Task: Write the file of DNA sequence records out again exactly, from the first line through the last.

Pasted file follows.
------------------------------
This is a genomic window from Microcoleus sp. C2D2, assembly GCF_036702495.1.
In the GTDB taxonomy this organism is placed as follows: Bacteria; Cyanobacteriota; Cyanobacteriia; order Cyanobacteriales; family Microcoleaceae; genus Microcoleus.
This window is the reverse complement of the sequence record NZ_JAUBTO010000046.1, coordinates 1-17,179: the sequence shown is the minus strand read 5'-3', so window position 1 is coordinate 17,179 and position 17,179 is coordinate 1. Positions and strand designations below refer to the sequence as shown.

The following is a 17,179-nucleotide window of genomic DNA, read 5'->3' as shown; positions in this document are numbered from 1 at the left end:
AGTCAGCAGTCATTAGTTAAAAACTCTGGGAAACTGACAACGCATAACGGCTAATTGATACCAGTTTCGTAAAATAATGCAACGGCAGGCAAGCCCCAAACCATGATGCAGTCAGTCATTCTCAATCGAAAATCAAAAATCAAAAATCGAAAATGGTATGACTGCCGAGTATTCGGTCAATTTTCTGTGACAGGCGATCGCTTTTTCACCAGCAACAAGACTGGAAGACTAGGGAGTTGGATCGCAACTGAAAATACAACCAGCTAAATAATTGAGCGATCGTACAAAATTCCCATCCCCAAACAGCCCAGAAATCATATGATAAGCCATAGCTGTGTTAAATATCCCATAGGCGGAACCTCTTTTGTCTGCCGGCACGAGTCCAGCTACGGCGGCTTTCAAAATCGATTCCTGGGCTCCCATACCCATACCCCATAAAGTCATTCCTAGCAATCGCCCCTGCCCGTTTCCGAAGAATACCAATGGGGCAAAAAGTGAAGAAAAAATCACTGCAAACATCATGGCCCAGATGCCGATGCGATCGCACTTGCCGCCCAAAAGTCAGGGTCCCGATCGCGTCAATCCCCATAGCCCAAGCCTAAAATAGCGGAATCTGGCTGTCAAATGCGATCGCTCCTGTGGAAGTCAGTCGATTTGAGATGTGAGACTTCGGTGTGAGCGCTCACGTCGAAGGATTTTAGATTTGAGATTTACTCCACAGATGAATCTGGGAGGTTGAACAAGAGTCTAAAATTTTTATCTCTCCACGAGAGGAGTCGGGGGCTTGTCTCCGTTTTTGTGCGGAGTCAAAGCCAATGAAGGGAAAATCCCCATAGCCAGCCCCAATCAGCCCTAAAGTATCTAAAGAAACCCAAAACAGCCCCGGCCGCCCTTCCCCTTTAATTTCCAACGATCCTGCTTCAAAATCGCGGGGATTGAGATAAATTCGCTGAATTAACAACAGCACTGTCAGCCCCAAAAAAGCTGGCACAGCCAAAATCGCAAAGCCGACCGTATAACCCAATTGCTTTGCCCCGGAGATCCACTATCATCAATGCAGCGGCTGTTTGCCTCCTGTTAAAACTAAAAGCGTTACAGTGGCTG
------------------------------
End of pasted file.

This is a genomic window from Microcoleus sp. C2D2, assembly GCF_036702495.1.
In the GTDB taxonomy this organism is placed as follows: Bacteria; Cyanobacteriota; Cyanobacteriia; order Cyanobacteriales; family Microcoleaceae; genus Microcoleus.
This window is the reverse complement of the sequence record NZ_JAUBTO010000046.1, coordinates 1-17,179: the sequence shown is the minus strand read 5'-3', so window position 1 is coordinate 17,179 and position 17,179 is coordinate 1. Positions and strand designations below refer to the sequence as shown.

The following is a 17,179-nucleotide window of genomic DNA, read 5'->3' as shown; positions in this document are numbered from 1 at the left end:
AGTCAGCAGTCATTAGTTAAAAACTCTGGGAAACTGACAACGCATAACGGCTAATTGATACCAGTTTCGTAAAATAATGCAACGGCAGGCAAGCCCCAAACCATGATGCAGTCAGTCATTCTCAATCGAAAATCAAAAATCAAAAATCGAAAATGGTATGACTGCCGAGTATTCGGTCAATTTTCTGTGACAGGCGATCGCTTTTTCACCAGCAACAAGACTGGAAGACTAGGGAGTTGGATCGCAACTGAAAATACAACCAGCTAAATAATTGAGCGATCGTACAAAATTCCCATCCCCAAACAGCCCAGAAATCATATGATAAGCCATAGCTGTGTTAAATATCCCATAGGCGGAACCTCTTTTGTCTGCCGGCACGAGTCCAGCTACGGCGGCTTTCAAAATCGATTCCTGGGCTCCCATACCCATACCCCATAAAGTCATTCCTAGCAATCGCCCCTGCCCGTTTCCGAAGAATACCAATGGGGCAAAAAGTGAAGAAAAAATCACTGCAAACATCATGGCCCAGATGCCGATGCGATCGCACTTGCCGCCCAAAAGTCAGGGTCCCGATCGCGTCAATCCCCATAGCCCAAGCCTAAAATAGCGGAATCTGGCTGTCAAATGCGATCGCTCCTGTGGAAGTCAGTCGATTTGAGATGTGAGACTTCGGTGTGAGCGCTCACGTCGAAGGATTTTAGATTTGAGATTTACTCCACAGATGAATCTGGGAGGTTGAACAAGAGTCTAAAATTTTTATCTCTCCACGAGAGGAGTCGGGGGCTTGTCTCCGTTTTTGTGCGGAGTCAAAGCCAATGAAGGGAAAATCCCCATAGCCAGCCCCAATCAGCCCTAAAGTATCTAAAGAAACCCAAAACAGCCCCGGCCGCCCTTCCCCTTTAATTTCCAACGATCCTGCTTCAAAATCGCGGGGATTGAGATAAATTCGCTGAATTAACAACAGCACTGTCAGCCCCAAAAAAGCTGGCACAGCCAAAATCGCAAAGCCGACCGTATAACCCAATTGCTTTGCCCCGGAGATCCACTATCATCAATGCAGCGGCTGTTTGCCTCCTGTTAAAACTAAAAGCGTTACAGTGGCTG